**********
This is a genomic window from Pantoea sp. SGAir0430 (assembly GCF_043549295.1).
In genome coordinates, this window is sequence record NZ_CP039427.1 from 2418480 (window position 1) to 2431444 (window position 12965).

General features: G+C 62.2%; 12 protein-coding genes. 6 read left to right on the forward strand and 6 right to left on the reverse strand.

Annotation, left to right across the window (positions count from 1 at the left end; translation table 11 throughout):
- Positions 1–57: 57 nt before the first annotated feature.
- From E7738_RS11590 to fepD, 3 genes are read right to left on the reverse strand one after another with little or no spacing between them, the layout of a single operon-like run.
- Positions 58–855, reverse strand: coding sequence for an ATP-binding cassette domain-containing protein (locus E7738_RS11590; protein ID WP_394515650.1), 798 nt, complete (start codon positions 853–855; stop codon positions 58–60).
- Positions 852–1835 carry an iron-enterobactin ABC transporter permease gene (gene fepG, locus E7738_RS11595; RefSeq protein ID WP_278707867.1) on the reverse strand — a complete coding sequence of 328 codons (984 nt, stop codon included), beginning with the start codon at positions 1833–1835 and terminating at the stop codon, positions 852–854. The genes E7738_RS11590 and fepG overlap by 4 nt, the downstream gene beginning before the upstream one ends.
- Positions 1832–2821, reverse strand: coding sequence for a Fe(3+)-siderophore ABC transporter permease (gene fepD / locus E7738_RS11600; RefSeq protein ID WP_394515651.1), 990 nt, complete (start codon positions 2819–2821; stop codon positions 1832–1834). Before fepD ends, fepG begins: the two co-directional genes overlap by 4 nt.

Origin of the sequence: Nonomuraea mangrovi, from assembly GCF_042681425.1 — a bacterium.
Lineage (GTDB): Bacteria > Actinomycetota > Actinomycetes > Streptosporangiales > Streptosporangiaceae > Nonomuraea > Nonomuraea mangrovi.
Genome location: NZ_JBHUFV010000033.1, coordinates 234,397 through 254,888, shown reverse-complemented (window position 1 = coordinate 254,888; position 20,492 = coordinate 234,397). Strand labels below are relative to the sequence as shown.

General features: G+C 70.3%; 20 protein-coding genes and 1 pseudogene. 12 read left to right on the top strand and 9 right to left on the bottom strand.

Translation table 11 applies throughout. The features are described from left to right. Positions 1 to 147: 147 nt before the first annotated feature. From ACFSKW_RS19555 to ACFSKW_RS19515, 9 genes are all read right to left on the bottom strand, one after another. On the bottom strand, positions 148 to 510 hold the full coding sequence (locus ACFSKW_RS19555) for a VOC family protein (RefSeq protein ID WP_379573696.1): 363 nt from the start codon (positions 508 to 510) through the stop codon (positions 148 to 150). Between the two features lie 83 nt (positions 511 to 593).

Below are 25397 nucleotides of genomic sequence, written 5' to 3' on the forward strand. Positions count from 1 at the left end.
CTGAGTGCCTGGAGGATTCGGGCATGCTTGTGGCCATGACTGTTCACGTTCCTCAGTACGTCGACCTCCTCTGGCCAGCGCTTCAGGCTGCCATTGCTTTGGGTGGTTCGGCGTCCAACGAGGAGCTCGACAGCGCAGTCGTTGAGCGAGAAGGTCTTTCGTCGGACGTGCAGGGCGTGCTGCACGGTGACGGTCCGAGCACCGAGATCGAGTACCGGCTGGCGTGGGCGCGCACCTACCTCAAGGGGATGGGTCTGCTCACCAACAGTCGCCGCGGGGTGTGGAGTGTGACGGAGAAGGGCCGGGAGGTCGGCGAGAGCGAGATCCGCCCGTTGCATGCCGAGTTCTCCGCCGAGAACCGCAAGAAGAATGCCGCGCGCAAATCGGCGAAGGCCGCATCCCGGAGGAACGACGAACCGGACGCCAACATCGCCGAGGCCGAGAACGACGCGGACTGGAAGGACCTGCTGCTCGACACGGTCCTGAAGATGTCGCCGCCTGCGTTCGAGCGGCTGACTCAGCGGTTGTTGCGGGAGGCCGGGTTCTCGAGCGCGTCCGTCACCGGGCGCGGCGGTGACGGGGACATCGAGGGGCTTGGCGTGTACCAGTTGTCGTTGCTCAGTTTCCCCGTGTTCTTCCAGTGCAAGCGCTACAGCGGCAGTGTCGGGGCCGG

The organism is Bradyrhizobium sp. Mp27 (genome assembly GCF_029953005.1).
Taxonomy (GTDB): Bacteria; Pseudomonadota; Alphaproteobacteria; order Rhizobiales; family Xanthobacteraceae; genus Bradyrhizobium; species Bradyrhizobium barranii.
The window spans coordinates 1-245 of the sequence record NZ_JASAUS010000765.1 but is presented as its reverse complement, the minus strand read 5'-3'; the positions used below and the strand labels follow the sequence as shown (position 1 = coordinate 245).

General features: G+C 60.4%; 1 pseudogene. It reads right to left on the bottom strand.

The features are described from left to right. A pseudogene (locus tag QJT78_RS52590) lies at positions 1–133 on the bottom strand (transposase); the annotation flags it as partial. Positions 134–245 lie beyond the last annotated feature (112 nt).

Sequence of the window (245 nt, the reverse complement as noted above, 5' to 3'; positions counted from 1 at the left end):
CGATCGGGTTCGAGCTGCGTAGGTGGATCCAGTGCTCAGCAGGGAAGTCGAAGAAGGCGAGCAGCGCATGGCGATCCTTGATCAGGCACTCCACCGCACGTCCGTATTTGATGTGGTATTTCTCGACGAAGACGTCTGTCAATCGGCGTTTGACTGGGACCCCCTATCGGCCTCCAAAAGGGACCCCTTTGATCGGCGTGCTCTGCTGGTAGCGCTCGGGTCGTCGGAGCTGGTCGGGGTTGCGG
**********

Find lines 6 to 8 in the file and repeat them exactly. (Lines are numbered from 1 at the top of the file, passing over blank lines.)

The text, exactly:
- From E7738_RS11590 to fepD, 3 genes are read right to left on the reverse strand one after another with little or no spacing between them, the layout of a single operon-like run.
- Positions 58–855, reverse strand: coding sequence for an ATP-binding cassette domain-containing protein (locus E7738_RS11590; protein ID WP_394515650.1), 798 nt, complete (start codon positions 853–855; stop codon positions 58–60).
- Positions 852–1835 carry an iron-enterobactin ABC transporter permease gene (gene fepG, locus E7738_RS11595; RefSeq protein ID WP_278707867.1) on the reverse strand — a complete coding sequence of 328 codons (984 nt, stop codon included), beginning with the start codon at positions 1833–1835 and terminating at the stop codon, positions 852–854. The genes E7738_RS11590 and fepG overlap by 4 nt, the downstream gene beginning before the upstream one ends.